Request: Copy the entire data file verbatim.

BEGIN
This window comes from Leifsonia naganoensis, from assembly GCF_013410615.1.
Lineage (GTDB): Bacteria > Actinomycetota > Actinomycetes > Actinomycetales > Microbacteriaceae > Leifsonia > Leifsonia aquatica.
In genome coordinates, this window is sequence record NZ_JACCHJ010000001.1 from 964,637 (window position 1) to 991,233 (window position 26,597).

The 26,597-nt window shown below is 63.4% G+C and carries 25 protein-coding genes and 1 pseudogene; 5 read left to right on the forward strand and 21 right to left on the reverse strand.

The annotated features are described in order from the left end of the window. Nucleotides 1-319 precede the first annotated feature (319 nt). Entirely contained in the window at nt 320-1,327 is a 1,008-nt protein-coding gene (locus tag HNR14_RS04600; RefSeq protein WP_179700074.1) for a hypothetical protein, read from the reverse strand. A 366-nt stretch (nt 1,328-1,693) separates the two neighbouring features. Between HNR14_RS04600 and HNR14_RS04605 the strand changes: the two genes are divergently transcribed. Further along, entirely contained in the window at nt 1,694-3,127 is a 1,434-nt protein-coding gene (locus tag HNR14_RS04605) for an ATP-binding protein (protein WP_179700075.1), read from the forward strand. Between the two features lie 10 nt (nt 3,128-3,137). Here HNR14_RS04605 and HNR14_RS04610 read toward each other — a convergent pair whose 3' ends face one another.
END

This window comes from Leifsonia naganoensis, from assembly GCF_013410615.1.
Lineage (GTDB): Bacteria > Actinomycetota > Actinomycetes > Actinomycetales > Microbacteriaceae > Leifsonia > Leifsonia aquatica.
In genome coordinates, this window is sequence record NZ_JACCHJ010000001.1 from 964,637 (window position 1) to 991,233 (window position 26,597).

The 26,597-nt window shown below is 63.4% G+C and carries 25 protein-coding genes and 1 pseudogene; 5 read left to right on the forward strand and 21 right to left on the reverse strand.

The annotated features are described in order from the left end of the window. Nucleotides 1-319 precede the first annotated feature (319 nt). Entirely contained in the window at nt 320-1,327 is a 1,008-nt protein-coding gene (locus tag HNR14_RS04600; RefSeq protein WP_179700074.1) for a hypothetical protein, read from the reverse strand. A 366-nt stretch (nt 1,328-1,693) separates the two neighbouring features. Between HNR14_RS04600 and HNR14_RS04605 the strand changes: the two genes are divergently transcribed. Further along, entirely contained in the window at nt 1,694-3,127 is a 1,434-nt protein-coding gene (locus tag HNR14_RS04605) for an ATP-binding protein (protein WP_179700075.1), read from the forward strand. Between the two features lie 10 nt (nt 3,128-3,137). Here HNR14_RS04605 and HNR14_RS04610 read toward each other — a convergent pair whose 3' ends face one another.